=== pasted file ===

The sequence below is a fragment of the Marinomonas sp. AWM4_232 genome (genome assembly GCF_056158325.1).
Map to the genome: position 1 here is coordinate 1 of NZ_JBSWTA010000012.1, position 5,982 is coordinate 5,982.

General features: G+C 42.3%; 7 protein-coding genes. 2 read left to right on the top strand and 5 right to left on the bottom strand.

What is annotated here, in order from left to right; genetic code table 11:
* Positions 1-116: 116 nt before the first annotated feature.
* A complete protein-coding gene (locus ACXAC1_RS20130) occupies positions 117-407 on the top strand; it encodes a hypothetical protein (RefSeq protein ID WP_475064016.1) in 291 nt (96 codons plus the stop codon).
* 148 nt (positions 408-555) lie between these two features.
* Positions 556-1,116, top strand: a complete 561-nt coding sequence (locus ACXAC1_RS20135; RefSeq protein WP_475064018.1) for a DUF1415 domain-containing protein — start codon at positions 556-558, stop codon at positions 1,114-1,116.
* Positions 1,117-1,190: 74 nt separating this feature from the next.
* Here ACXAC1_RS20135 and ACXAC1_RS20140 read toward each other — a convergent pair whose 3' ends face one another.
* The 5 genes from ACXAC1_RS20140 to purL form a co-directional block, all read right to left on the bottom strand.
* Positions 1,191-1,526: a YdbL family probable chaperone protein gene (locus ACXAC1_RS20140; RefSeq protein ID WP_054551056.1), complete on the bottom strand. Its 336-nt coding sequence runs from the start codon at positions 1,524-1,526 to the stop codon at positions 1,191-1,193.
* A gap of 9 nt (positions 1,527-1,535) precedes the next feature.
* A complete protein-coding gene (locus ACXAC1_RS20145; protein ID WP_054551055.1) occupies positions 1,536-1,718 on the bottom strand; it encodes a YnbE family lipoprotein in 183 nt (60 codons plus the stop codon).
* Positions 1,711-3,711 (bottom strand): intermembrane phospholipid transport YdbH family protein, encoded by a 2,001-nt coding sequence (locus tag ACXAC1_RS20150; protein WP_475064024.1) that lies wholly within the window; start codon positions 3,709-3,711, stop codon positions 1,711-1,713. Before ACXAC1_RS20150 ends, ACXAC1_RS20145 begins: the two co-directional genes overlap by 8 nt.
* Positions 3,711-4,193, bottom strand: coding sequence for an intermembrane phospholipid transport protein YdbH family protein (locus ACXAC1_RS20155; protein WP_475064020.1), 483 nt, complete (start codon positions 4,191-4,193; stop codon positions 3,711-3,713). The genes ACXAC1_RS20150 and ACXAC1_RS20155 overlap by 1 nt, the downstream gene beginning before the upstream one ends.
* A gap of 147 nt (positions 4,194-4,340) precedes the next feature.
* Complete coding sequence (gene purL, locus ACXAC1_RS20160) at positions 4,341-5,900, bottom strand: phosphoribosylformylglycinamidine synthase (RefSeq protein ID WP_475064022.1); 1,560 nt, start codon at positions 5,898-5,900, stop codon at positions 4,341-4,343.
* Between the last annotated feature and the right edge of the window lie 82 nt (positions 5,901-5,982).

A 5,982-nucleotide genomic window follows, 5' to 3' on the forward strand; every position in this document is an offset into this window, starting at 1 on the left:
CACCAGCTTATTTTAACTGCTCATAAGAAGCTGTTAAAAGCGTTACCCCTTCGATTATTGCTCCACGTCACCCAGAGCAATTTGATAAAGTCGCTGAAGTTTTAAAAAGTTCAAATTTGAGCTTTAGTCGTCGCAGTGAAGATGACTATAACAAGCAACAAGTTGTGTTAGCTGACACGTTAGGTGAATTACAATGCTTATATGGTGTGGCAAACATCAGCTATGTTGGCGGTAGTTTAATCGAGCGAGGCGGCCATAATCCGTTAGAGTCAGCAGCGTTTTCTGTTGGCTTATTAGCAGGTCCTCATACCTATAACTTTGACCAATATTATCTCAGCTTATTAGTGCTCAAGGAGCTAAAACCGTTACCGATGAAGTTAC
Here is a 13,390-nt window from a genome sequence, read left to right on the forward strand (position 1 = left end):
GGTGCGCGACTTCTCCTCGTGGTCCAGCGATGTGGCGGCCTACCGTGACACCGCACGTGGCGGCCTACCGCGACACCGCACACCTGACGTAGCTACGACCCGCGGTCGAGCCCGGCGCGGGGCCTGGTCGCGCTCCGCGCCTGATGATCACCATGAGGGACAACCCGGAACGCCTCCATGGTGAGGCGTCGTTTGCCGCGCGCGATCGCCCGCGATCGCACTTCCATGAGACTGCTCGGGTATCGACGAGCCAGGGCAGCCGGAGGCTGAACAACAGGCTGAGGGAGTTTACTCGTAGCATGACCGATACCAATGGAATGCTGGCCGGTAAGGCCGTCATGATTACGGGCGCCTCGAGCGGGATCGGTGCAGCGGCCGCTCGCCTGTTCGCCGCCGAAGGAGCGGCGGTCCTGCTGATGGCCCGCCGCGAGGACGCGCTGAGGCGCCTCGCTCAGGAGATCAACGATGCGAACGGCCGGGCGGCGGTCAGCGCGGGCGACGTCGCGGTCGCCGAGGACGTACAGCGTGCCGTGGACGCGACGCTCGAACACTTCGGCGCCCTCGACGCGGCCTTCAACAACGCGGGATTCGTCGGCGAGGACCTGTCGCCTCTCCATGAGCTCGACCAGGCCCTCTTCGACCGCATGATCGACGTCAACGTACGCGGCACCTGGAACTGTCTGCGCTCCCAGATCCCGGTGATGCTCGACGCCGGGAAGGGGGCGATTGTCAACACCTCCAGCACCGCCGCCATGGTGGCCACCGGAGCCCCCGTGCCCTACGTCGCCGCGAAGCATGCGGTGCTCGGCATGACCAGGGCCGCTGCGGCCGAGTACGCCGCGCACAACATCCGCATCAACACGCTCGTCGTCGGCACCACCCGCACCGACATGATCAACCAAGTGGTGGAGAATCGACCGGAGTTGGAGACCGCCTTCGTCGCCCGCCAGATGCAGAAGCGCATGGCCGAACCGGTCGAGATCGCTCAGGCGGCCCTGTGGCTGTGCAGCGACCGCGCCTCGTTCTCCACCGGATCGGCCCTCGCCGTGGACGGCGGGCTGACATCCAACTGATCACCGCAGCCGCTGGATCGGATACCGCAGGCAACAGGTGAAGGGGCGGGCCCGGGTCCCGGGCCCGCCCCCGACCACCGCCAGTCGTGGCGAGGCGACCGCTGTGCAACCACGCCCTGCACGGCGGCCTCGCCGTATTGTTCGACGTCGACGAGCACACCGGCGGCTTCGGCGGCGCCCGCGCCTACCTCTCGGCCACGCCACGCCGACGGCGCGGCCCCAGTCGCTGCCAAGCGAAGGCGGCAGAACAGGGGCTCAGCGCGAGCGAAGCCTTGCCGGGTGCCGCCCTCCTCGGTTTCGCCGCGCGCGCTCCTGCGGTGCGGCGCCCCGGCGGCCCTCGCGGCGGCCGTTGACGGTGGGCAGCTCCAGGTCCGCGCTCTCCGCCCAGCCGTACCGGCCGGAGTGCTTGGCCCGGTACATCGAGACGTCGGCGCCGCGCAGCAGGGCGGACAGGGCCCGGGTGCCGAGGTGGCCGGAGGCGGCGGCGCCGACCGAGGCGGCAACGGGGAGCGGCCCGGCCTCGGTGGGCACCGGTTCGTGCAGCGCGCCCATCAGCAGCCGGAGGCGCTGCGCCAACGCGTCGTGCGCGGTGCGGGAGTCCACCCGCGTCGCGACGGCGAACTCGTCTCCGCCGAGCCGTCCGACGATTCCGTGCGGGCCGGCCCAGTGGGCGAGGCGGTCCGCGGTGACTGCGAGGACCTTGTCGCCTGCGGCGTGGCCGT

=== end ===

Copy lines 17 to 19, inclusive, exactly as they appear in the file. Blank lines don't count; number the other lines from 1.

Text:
* A gap of 147 nt (positions 4,194-4,340) precedes the next feature.
* Complete coding sequence (gene purL, locus ACXAC1_RS20160) at positions 4,341-5,900, bottom strand: phosphoribosylformylglycinamidine synthase (RefSeq protein ID WP_475064022.1); 1,560 nt, start codon at positions 5,898-5,900, stop codon at positions 4,341-4,343.
* Between the last annotated feature and the right edge of the window lie 82 nt (positions 5,901-5,982).